The paintings of Robert Kelly appear as strict depictions of dark, geometric shapes on pale backgrounds. Close up, they reveal a subtle layering: Kelly paints his opaque circles and squares over indistinct collages of found material, including vintage film posters, printed antique paper, and weather charts.
Studio B sought to establish a similar dynamic with Vista Drive Pavilion, an elegant black box that houses a complex of brightly lit, semitranslucent spaces.
Even the exterior-a wire-brushed, black-stained STK Cedar-has layers, with a cloak of solar paneling on the south-facing roof, and a sheath of weatherproofing on all sides. The 14-kilowatt photovoltaic system on the roof is cleverly integrated into the architectural form, while the angle and orientation maximize the efficiency of the panels throughout the day.
Just as the geometric shapes in Kelly’s paintings appear to hover in space, the Vista Drive Pavilion seems to float lightly in its simple landscape.
"In the evening," says Mike Piché, principal at Studio B, "the blackened exterior fades into the darkness, leaving a uniform glow where the portals occur. What remains is a black, floating silhouette containing a collage of form and light."
Piché attributes this quality to the added thickness of the insulation, which ends just above ground level. The thick outer layer also allowed Studio B to build the downspouts directly into the siding for a smooth exterior.
Like Kelly's paintings, the home borrows from a variety of sources. The immediate neighborhood has a "park-like" vibe, few sidewalks, yards that flow into one another, and midcentury single-story homes. Within this setting, the team conceived of a concrete-and-glass pavilion that sits comfortably in its landscape and is accessible from all sides.
"We talked a lot about Eero Saarinen’s Miller House in Columbus, Indiana," says Piché. The Miller House, a midcentury architectural icon, inspired "the posture" of the Vista Drive Pavilion, as well as its surrounding garden.
"The exterior floating stairs are also uniquely midcentury," explains Piché, adding that they’re reminiscent of the Farnsworth House and Crown Hall, both by Mies van der Rohe. Thus, the team imagined Vista Drive Pavilion as a modern house that "responds to the neighborhood without replicating the past."
Just as Kelly explores simple shapes in his paintings, Studio B played with the exterior simplicity and interior complexity of a trapezoid. From the front entrance, the home appears to be a flat-roofed box. But inside, Studio B allowed the ceiling to follow the surprisingly varied roofline. "The subtle angles created some interesting geometries and spatial richness," says Piché.
The ceilings rise to peak height over the home’s common spaces, while the bedrooms and office spaces are more intimate with slightly lower ceilings. In keeping with the variegated ceiling height, Studio B varied the flow and shape of the living spaces. Thus, the common spaces wind throughout the home, each with a window or steps to the exterior.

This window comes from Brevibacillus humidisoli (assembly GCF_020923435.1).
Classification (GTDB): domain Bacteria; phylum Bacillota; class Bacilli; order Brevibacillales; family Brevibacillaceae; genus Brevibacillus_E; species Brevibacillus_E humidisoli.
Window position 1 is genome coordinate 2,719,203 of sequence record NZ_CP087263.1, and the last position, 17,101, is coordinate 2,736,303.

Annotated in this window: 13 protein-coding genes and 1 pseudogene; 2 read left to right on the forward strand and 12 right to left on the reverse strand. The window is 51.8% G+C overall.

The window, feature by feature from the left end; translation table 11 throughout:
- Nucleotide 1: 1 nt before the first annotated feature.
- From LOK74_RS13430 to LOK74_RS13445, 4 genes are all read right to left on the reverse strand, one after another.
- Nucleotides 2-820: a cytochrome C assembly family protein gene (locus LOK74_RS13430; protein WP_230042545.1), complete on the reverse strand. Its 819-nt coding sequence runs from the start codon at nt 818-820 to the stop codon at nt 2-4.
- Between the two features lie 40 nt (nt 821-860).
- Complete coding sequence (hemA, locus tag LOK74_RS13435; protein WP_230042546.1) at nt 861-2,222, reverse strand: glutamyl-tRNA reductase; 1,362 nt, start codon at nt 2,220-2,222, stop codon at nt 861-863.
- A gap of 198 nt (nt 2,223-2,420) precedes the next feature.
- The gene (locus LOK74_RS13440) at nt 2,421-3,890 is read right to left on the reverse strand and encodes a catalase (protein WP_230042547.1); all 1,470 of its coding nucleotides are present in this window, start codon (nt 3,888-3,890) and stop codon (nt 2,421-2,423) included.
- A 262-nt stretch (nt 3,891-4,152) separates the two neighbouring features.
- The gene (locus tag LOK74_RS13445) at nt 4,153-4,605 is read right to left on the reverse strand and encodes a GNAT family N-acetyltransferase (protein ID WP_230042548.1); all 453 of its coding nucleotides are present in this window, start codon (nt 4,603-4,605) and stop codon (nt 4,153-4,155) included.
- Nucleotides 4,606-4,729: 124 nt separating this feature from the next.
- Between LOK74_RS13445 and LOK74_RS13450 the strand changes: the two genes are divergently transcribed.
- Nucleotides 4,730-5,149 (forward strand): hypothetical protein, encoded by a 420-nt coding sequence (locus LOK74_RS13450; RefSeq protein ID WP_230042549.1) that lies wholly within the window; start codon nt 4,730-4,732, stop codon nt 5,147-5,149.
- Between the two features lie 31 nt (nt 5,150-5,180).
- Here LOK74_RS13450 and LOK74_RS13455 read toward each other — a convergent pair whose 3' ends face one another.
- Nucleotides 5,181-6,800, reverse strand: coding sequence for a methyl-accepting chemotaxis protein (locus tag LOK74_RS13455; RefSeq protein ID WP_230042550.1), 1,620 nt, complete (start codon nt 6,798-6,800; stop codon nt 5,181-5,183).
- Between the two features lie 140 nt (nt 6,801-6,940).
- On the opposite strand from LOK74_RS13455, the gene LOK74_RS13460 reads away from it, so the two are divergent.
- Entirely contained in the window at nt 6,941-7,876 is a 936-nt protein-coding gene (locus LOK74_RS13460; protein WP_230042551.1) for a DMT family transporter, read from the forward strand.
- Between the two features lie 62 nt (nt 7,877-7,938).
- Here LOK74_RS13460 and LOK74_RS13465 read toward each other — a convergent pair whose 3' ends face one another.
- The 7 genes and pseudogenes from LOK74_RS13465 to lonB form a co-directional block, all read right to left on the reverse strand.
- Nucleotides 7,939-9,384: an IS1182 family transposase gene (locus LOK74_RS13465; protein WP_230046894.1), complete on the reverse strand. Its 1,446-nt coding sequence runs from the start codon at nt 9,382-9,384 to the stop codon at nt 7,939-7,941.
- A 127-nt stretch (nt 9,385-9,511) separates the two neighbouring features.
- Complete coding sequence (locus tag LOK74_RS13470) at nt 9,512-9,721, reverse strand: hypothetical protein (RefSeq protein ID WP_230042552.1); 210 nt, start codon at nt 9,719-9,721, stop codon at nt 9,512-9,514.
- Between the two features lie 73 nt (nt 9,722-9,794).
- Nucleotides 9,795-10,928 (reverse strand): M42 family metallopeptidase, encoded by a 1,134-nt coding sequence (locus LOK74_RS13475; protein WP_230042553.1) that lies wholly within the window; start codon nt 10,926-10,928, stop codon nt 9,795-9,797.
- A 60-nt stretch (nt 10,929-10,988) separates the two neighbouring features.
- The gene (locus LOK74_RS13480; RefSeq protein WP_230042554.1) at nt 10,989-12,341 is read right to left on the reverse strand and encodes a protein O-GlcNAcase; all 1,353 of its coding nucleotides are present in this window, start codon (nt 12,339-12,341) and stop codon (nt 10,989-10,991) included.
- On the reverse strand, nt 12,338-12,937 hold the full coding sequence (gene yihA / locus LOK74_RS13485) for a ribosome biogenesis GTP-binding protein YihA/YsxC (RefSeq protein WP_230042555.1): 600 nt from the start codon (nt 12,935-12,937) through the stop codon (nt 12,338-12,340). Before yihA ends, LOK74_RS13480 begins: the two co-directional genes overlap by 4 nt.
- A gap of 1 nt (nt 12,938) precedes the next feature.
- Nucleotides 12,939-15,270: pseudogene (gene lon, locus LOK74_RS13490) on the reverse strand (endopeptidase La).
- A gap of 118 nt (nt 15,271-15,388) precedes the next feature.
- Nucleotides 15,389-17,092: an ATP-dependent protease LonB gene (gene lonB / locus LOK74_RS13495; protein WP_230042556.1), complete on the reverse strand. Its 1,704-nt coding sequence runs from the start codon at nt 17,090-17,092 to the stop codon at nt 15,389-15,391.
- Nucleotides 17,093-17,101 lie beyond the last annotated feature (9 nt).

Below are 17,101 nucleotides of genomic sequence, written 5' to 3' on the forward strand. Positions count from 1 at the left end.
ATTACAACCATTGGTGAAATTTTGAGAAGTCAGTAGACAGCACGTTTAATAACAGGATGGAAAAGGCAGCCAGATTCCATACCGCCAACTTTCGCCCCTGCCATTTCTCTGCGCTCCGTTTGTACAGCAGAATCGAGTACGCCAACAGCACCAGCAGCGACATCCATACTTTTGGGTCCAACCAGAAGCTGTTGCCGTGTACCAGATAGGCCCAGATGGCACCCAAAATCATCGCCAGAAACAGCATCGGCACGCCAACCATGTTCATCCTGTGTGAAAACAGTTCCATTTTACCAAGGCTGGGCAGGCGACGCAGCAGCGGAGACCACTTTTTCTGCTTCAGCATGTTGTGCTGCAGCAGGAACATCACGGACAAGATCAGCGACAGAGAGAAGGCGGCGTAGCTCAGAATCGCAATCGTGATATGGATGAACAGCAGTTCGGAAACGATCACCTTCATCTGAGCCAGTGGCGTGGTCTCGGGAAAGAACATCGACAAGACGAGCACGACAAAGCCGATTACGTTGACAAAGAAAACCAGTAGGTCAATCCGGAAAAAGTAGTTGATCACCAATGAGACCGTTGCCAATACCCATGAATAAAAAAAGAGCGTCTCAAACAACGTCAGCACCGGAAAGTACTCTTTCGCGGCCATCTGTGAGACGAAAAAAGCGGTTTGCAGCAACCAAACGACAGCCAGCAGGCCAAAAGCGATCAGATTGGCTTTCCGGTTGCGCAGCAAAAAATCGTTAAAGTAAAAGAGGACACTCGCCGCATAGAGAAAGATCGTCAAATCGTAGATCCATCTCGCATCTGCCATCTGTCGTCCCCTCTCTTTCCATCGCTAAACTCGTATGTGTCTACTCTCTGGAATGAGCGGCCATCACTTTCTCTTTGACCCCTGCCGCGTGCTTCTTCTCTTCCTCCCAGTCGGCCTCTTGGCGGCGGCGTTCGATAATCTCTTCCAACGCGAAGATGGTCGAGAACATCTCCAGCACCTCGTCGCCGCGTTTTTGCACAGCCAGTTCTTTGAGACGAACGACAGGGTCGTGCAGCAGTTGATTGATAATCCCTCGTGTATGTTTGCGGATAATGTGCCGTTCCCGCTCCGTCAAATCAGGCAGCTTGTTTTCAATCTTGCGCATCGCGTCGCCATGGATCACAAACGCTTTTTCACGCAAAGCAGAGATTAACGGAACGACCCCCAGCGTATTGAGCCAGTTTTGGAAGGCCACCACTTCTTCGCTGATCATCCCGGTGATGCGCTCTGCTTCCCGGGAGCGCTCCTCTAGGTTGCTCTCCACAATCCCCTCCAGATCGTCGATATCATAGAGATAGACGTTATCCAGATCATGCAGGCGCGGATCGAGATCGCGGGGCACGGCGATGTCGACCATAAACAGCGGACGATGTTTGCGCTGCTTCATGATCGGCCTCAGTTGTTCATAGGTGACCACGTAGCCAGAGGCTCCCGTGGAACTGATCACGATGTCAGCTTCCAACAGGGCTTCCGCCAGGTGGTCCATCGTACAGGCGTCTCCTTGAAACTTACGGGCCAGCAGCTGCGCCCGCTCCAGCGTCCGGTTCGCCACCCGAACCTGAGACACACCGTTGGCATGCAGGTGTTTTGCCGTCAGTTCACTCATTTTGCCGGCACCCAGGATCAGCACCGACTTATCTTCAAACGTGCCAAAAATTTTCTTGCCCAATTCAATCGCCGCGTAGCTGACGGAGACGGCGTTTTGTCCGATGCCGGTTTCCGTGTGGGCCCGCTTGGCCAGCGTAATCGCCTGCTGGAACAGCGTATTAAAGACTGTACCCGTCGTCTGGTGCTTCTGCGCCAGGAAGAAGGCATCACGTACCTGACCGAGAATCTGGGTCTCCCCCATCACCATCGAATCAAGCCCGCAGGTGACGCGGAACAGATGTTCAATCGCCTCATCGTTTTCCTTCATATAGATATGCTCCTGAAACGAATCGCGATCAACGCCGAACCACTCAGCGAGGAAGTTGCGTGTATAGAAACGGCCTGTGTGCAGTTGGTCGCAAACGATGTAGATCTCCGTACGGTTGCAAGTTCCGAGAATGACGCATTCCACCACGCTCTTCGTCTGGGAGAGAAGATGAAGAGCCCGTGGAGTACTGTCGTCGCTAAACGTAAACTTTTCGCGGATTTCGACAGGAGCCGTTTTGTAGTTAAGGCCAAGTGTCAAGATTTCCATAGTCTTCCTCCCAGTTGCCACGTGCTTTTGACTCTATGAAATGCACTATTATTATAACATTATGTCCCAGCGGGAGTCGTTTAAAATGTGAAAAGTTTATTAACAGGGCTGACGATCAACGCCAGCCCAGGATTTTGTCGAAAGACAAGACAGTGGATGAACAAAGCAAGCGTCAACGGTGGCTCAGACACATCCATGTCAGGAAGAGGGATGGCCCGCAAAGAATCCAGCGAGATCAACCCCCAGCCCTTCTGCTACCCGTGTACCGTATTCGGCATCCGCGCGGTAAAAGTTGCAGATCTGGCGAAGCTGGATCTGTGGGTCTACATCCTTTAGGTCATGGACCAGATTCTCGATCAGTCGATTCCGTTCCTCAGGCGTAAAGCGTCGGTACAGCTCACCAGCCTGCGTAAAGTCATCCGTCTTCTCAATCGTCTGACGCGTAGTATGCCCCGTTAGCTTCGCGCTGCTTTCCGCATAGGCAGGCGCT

In his artworks, Kelly makes a sharp contrast between his dark geometric shapes and the ivory or white background. Here too, Studio B contrasts the solidly black exterior with a bright interior. The design team painted the walls and ceilings a pure white and matched pale wood furniture with white oak floors.
Located at the very core of the home, the kitchen is a large, dark block that both draws focus and separates the front of the house from the living room and backyard. The dining room on the other side of the kitchen is more connected to the front yard, front porch, and street with large glass walls and decorative lighting.
The house is open enough that the kitchen has views out to the exterior windows on all sides. In turn, light from four sides penetrates the space throughout the day and reflects up the sloped ceilings.
To mimic the levels of layering and transparency in Robert Kelly’s paintings, the team installed slatted, semitransparent walls that layer light throughout the day. "We wanted the space and light to flow freely from one room to the next," Piché explains. "The slats helped us do that, while at the same time keeping certain areas intimate and defined."
Even the below-grade ground floor-which includes a media room, a gym, two bedrooms, and a storage space-is flush with light. Studio B accomplished this with a large skylight just above the staircase, vertical metal slats to keep the stairwell open, and, in the lower rooms, deep window wells.
Studio B did not let stylistic choices detract from their fundamental commitment to sustainability. From the native grasses and low-maintenance shrubs to the original, mature trees, they embraced the local landscape. They also selected locally available building materials, including recyclable and biodegradable wood. Finally, the solar panels and sheath of insulation make the home energy efficient all year round.
Hanging onto resentment is letting someone you despise live rent-free in your head.